Now, he’s preparing his ninth studio album, which he confirmed in a March 2017 interview with Complex. The announcement was followed by the release of a typically hilarious, irreverent music video for “Vitamin D,” but the CGI six-pack abs he gave himself in the video garnered a larger online response than the song itself.
I’m all the way in on Luda staging a comeback to the rap game, but the question remains: How can he regain his lost cool, especially as the game has seemingly moved on without him? The Atlanta hip-hop scene has given way to the traptastic sounds of Migos, Future, Young Thug, and Luda’s own former protege 2 Chainz, so earning his clout back would mean taking a few pointers from another underrated down South legend: Gucci Mane.
Like Gucci, Luda’s spent an extended amount of time away from the scene, so fans of the artists who grew up on his music may not know who he is. Gucci cleared that barrier by reaching out to and performing with his musical offspring. Where many older rappers may find it more personally satisfying to berate the youngsters, Guwop used his elder statesman appeal to lend some of his credibility to the up-and-comers, while gaining newfound appreciation from a younger set of fans. Ludacris can do the same by collaborating with above artists, as well as 21 Savage, Lil Yachty, or 6lack.
Luda may also want to consider that while his beat selection process in the 2000s made him an idiosyncratic standout, they also sound dated, very much a product of the time they were made. He may want to consider going against his usual instincts to work with the producers of the moment, something he seemingly avoided on albums like Chicken-N-Beer and The Red Light District. While he happily stocked one or two barn-burners from big names like Timbaland and Organized Noise, he was also quick to hand out placements to unknowns like Vudu, DK All Day, Heazy, and T-Storm.
While there’s no guarantee that collaborating with more modern hitmakers like Sonny Digital, Mike Will Made-It, or Metro Boomin will automatically translate to ears on his new music, it could certainly make it more palatable to a generation who actively seeks out their work. At least, more so than bizarre, mainstream cashouts like his recent collaboration with Carrie Underwood for that cheesy Super Bowl song. It would also allow him to distinguish himself in comparison to his younger competition by making it easier to compare his approach with theirs. Fans who enjoy the modern trap-focused beats of a 21 Savage or a Migos, but perhaps wish they were more lyrically-focused might find Luda the perfect antidote to so-called “mumble rap.”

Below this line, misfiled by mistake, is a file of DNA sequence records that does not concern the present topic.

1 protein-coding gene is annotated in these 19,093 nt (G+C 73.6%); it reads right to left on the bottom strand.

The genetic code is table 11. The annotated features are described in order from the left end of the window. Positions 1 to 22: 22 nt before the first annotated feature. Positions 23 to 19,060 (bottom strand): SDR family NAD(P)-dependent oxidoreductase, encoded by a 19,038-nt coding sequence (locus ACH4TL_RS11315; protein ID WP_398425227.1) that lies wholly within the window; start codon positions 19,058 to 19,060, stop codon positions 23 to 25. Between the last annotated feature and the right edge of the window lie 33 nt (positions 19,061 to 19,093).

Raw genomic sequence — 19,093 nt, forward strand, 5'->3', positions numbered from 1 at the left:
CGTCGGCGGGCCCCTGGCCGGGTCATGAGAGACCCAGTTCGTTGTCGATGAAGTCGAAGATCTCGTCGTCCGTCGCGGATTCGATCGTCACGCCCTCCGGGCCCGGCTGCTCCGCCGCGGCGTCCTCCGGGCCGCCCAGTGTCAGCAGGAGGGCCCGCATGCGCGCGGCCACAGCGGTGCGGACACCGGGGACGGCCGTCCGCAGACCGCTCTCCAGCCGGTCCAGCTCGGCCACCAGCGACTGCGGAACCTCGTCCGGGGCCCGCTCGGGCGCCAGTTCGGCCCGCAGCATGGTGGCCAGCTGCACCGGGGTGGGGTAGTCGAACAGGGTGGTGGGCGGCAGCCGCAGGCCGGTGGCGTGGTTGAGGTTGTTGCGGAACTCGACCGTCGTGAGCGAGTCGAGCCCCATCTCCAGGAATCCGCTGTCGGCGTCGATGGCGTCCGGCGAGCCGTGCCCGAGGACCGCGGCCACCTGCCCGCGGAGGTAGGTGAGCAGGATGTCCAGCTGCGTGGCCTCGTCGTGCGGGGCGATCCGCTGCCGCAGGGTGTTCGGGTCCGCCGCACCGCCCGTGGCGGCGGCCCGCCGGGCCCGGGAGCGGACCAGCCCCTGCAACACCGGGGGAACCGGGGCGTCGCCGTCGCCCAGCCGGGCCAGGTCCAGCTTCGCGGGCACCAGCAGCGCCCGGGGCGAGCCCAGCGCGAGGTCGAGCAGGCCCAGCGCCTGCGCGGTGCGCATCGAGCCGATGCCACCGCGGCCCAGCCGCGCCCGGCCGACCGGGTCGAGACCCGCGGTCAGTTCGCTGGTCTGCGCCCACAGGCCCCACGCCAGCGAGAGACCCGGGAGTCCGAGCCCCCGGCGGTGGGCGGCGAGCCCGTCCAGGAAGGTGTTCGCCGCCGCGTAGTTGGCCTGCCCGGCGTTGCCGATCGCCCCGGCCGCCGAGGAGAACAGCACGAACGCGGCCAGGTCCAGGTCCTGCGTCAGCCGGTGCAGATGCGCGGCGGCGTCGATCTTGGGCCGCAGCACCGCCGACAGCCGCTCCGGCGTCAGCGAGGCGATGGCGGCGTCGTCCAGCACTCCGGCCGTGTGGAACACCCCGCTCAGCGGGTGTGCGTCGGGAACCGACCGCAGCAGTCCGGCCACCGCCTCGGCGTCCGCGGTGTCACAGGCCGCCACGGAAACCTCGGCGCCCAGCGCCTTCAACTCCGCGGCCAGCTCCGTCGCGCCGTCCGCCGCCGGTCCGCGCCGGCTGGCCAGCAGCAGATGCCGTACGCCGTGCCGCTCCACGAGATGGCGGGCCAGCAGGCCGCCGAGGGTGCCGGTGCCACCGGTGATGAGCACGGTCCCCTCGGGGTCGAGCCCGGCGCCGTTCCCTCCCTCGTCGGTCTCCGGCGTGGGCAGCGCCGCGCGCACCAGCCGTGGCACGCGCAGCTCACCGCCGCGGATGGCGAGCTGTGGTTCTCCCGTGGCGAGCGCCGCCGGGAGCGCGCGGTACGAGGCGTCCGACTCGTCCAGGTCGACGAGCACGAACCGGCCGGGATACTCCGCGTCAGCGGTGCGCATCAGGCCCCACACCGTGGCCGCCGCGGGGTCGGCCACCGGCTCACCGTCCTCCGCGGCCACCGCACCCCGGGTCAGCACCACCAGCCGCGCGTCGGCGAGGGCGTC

Lastly, he could patch things up with 2 Chainz — which is a fraught suggestion, considering the history the two share. 2 Chainz says that he had to pay Luda $100K per album to cut ties with Disturbing The Peace, which could certainly have left things on a sour note between the two. However, considering the kickstarter in most rap comebacks has been one hot rapper reaching back to help another — see: Rick Ross boosting Wale or Kanye West giving Common a leg up with Be — Ludacris as beneficiary of 2 Chainz currently hot helping hand could do wonders for the onetime boss. Of course, it’s not super likely, depending on how much of a grudge Chainz bears against his former employer, but a verse on a Chainz project could provide ‘Cris the momentum he needs to break his downward trajectory.
The rap game is fickle and life, as they say, comes at you fast. Fans love to build up stars as much as they love to tear them down and in today’s hyper-accelerated online environment, it seems like the ammunition is provided for them to do so as quickly as the actual music. While some say lyrics don’t matter as much in rap music anymore, it’s still clear that mic skills are important — just look at the formidable success of lyricists like Kendrick Lamar and J. Cole. The trick, it seems, is finding the right delivery system, presentation, and, most importantly, timing to catch rap in one of its progressive waves.
There’s nothing we love as fans more than a redemption story. “First they love you, then they hate you, then they love you again,” as the lyric goes. We know what broke, now is the best time to fix it. Ludacris has been waiting for his chance, and now it seems like the time is right to wash away his one true creative faux pas and return to the top of the rap game where he belongs. If not, at least there’s always Fast And Furious 9.